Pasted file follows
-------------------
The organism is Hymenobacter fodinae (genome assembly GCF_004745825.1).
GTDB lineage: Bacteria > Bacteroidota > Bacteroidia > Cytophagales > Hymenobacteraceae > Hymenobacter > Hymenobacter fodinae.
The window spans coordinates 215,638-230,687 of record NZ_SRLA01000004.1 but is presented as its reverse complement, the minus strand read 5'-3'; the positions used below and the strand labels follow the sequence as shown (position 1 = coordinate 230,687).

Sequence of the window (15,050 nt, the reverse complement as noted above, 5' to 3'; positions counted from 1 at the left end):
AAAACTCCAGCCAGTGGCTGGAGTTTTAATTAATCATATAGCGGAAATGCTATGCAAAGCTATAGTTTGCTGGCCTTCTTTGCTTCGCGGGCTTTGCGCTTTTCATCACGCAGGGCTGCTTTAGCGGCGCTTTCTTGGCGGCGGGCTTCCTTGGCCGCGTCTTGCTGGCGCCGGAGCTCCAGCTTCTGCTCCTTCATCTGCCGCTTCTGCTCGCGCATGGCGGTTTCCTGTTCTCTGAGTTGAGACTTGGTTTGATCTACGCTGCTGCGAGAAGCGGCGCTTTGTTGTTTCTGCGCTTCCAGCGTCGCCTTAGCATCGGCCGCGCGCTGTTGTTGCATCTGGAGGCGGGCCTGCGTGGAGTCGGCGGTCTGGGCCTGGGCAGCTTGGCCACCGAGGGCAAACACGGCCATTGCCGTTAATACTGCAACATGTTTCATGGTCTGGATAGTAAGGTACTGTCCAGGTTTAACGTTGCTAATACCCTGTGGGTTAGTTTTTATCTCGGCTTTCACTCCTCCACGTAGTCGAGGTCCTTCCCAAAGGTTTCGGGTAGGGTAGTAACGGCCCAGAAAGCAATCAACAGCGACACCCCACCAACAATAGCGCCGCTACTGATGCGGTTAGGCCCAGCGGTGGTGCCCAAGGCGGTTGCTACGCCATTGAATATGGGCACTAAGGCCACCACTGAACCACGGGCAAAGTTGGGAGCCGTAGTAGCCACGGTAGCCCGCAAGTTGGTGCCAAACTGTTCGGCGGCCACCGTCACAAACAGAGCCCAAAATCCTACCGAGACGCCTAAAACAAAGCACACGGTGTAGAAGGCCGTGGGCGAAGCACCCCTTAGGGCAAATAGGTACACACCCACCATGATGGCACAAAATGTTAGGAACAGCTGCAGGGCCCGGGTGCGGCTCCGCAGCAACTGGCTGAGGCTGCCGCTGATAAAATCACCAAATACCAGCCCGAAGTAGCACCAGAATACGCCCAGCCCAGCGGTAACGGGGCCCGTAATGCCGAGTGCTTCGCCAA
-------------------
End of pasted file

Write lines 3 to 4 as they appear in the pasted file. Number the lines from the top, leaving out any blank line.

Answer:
The window spans coordinates 215,638-230,687 of record NZ_SRLA01000004.1 but is presented as its reverse complement, the minus strand read 5'-3'; the positions used below and the strand labels follow the sequence as shown (position 1 = coordinate 230,687).

Sequence of the window (15,050 nt, the reverse complement as noted above, 5' to 3'; positions counted from 1 at the left end):